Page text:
Back to the prism yet again. The obvious connection is to Dark Side of the Moon (DSotM) by Pink Floyd. This iconic album cover is discussed in reverential terms, although it was released over 49 years ago. I have to start saving money for the 50th-anniversary special reprint. The record cover, which depicts a prism spectrum, was designed by Storm Thorgerson of the design firm Hipgnosis in response to requests from the Pink Floyd keyboardist Richard Wright.

The Family Spectrum is not the only example of using a prism for cover art. The Canadian rock band Prism naturally used prisms in their cover art, most noticeably on their debut album, Prism. I won’t discuss the numerous other albums that play with the prism concept; I think we get the idea. An interesting side note is that the folks at Hipgnosis knew a bit about science when they designed the cover. It is a pretty accurate portrayal, according to Chalkdust.

I could not find a release date on the Sing From The Heart album but based on the date of DSoftM, it seems safe to suggest that it would be after 1973. Fortunately, The Family Spectrum covered a few other songs that may help us date this album.

Some Days Are Diamonds (Some Days Are Stone)” is a song by Deena Kaye Rose. Rose recorded the song in 1976, but the original version failed to chart. Multiple artists covered the song, including Bobby Bare and John Denver. Denver’s version, released on the 1981 album Some Days Are Diamonds, was the album’s first single. Based on this, “Sing From The Heart” would be at least after 1976, but the most common cover is based on the John Denver cover, pushing the release date to after 1981.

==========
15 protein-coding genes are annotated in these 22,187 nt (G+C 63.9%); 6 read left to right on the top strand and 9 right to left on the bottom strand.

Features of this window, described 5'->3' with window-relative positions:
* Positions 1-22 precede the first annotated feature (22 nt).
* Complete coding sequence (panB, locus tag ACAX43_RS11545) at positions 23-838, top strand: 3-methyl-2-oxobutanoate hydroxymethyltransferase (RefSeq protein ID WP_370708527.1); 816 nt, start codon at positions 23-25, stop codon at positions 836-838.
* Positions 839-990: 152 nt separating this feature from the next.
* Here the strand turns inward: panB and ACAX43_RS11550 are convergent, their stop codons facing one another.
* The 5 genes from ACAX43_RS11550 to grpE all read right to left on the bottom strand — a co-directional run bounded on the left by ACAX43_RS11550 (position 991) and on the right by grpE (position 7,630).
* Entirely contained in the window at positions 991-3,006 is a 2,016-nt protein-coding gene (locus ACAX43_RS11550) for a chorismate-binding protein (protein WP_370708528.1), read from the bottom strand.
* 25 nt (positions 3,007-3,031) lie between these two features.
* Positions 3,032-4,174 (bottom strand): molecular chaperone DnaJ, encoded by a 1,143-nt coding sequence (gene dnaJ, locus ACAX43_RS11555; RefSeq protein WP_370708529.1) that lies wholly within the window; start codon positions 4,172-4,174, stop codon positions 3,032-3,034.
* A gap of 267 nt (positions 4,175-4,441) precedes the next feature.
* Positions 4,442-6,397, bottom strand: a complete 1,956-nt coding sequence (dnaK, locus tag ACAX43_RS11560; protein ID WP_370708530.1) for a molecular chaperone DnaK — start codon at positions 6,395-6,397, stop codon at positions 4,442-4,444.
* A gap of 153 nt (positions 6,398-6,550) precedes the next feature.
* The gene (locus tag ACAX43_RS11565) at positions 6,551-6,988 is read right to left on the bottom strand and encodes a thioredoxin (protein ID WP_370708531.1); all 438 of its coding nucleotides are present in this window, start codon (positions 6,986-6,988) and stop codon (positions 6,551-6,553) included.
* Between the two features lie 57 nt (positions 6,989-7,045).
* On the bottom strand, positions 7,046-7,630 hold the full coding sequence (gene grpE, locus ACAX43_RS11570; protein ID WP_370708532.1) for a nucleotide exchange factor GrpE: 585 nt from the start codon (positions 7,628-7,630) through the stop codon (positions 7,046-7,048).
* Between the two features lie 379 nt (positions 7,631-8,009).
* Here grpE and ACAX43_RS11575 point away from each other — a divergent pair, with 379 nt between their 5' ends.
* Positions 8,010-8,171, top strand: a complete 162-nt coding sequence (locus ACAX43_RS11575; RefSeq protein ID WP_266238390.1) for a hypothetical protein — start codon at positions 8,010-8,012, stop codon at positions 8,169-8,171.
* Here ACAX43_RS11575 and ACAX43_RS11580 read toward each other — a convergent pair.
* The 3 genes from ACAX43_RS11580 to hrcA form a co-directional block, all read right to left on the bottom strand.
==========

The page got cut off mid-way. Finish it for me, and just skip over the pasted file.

Chiquitita” (a Spanish term of endearment for a woman meaning “little one”) is a song recorded by Swedish pop group ABBA. It was released in January 1979, pushing the date closer to the 1981 John Denver cover.

One more song can offer us a dating clue: Happy Man by The Pat Terry Group on their 1976 album Songs Of The South. Again this is consistent with our other song clues. B.J. Thomas did a cover of Happy Man that received more airplay on non-faith-based radio stations. That track was released for airplay in 1978.

In conclusion, The Family Spectrum released this album sometime between 1973 and 1981 and used the prism concept from the Pink Floyd album Dark Side of the Moon, which came out in 1973. While it is not a blatant ripoff, it certainly borrows generously. I have to hit pause here, the family in The Family Spectrum. That is not their name. I thought it was at first, but it is just a stage name for the Bunkowsky family.

In conclusion, again, Sing From The Heart was engineered and co-produced by Clive Perry. From humble beginnings working in the studios of western Canada with everything from family bands to polka bands, Clive established a name as a recording engineer (Finucan ProductionsFred PennerCrash Test Dummies) and in movie soundtracks with titles to his credit that includes Red Team (2000), Tales from the Gimli Hospital (1988) and Twilight of the Ice Nymphs (1997). 

In conclusion, album covers are important.

In conclusion, I like the album Songs Of The Heart by Daniel Amos. And I would like to do more blogging on album covers, thanks to The Family Spectrum for starting me on this rabbit trail, it’s been fun so far.